Exercise trackers and digital workout plans. Automated, healthy delivery subscription services. Heart-rate monitoring wearables. Virtual therapy. Tech-first spinning bikes. DNA and biomarker testing.
The wellness technology trend isn’t going anywhere, and for good reason.
Fitness and mind-body exercise is a $390 billion market; healthy eating, nutrition, and weight loss is valued at $277 billion; and fitness and wearable technology is a $82 billion market.
While our lifespans are increasing, our healthspans have not kept up (on average, we live up to 20% of our lives unhealthy), resulting in deteriorating mental and physical health (Alzheimers, dementia, lack of mobility, etc.). People are realizing that it’s not what we do every now and then that counts, but rather what becomes a habit, a way of life, and a proactive lifestyle that makes the difference.
And let’s get real. It feels good to feel good. Having the energy to do fun activities with friends and family is priceless, having the brain health to learn new things is essential, and feeling good in one’s own body never gets old. Some people even view wellness as a status symbol. They prioritize maintaining their well-balanced, physical and mental health, and people notice.
Whatever your reasons, the key to wellness is being able to stay focused for the long haul on lifestyle choices that optimize our health. So how do we do this?
Technology has helped pave the way for enhanced wellness in many areas, and the movement shows no signs of slowing down. One technology that’s gaining speed across industries is augmented reality (AR), which is poised to make a big impact in the wellness space too. In this article, I’ll highlight three ways AR is poised to help optimize our health and wellbeing in the not-so-distant future — making adopting a wellness lifestyle more convenient, easier to maintain consistency and accuracy and helping make it more enjoyable whether you’re a health nut or hate the idea of healthy living.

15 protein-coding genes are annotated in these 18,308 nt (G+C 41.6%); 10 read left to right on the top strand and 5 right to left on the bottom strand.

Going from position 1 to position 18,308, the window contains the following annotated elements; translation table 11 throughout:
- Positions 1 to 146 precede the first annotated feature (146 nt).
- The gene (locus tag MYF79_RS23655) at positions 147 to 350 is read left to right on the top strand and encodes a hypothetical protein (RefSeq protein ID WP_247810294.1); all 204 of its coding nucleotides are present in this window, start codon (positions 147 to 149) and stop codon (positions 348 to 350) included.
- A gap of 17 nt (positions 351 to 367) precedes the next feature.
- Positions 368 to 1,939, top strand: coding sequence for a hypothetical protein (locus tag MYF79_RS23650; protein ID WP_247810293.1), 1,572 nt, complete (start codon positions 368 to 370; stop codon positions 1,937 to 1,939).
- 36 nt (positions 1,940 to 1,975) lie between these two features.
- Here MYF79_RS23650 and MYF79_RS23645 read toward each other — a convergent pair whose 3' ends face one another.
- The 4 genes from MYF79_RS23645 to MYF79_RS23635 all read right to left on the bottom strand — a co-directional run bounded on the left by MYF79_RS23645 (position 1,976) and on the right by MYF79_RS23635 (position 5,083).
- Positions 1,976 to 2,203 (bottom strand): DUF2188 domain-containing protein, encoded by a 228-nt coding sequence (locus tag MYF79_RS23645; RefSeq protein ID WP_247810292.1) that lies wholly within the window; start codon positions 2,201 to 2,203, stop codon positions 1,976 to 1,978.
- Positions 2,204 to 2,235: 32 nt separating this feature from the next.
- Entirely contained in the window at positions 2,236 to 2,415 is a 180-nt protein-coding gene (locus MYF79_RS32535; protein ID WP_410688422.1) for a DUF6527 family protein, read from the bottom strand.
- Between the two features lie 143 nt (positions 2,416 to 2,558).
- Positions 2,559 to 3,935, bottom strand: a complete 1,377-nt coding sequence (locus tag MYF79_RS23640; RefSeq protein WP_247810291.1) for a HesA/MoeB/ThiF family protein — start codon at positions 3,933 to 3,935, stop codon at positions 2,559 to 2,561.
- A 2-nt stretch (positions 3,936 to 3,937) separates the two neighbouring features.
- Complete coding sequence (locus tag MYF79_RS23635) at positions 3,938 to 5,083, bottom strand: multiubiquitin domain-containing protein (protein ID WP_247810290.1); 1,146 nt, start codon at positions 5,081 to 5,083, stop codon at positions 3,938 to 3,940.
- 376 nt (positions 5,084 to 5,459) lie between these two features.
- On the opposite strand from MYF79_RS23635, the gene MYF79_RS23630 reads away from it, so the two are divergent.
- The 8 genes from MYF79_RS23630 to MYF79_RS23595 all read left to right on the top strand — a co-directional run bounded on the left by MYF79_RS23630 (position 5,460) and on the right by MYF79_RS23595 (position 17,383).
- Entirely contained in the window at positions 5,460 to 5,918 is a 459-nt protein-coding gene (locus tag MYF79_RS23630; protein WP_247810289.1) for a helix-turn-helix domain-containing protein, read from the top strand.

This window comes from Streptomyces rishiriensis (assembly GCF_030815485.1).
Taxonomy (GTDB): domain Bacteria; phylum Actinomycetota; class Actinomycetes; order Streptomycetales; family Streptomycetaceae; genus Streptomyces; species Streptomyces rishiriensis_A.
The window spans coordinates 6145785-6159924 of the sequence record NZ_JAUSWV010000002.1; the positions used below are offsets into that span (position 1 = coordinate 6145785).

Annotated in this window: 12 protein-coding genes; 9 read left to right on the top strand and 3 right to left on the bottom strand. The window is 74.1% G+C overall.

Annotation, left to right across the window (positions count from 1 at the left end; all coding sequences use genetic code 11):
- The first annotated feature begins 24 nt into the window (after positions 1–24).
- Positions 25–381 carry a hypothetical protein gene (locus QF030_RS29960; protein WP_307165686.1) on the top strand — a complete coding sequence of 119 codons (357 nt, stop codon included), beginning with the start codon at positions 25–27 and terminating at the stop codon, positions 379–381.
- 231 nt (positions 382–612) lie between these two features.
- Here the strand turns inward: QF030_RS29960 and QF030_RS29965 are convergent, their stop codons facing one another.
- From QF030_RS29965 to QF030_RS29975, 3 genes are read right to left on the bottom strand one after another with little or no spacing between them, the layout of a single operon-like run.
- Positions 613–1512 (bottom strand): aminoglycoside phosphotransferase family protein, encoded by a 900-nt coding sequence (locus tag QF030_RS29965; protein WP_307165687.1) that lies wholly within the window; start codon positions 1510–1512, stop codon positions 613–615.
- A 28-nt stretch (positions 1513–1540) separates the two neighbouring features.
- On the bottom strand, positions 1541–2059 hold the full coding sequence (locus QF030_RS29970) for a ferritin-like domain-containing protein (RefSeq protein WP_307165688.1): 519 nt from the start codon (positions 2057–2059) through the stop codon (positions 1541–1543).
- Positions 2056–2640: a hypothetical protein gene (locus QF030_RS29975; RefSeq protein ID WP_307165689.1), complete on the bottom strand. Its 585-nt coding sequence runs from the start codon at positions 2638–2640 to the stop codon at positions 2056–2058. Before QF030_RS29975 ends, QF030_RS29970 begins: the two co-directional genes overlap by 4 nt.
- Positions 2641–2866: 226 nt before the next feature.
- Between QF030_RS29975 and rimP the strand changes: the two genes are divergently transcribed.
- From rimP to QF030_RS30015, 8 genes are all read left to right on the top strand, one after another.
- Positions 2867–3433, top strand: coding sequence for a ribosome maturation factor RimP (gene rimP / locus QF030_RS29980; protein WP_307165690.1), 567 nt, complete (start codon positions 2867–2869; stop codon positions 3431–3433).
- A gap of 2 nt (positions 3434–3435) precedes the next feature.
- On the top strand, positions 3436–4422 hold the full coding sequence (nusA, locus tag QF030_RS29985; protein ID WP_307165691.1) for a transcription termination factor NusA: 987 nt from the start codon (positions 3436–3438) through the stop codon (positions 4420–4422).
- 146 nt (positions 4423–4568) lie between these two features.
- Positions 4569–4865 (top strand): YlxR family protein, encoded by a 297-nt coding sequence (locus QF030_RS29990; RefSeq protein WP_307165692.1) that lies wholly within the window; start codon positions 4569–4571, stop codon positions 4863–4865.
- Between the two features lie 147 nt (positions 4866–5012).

But First, an Augmented Reality Primer
AR has gained awareness in recent years, so feel free to skip this section if you’re already “in the know.” If you’d like a refresher, this is for you! There’s a reason Apple’s CEO has a thing for augmented reality.
“I regard it as a big idea, like the smartphone. The smartphone is for everyone, we don’t have to think the iPhone is about a certain demographic, or country or vertical market: it’s for everyone. I think AR is that big, it’s huge. I get excited because of the things that could be done that could improve a lot of lives. And be entertaining.” — Tim Cook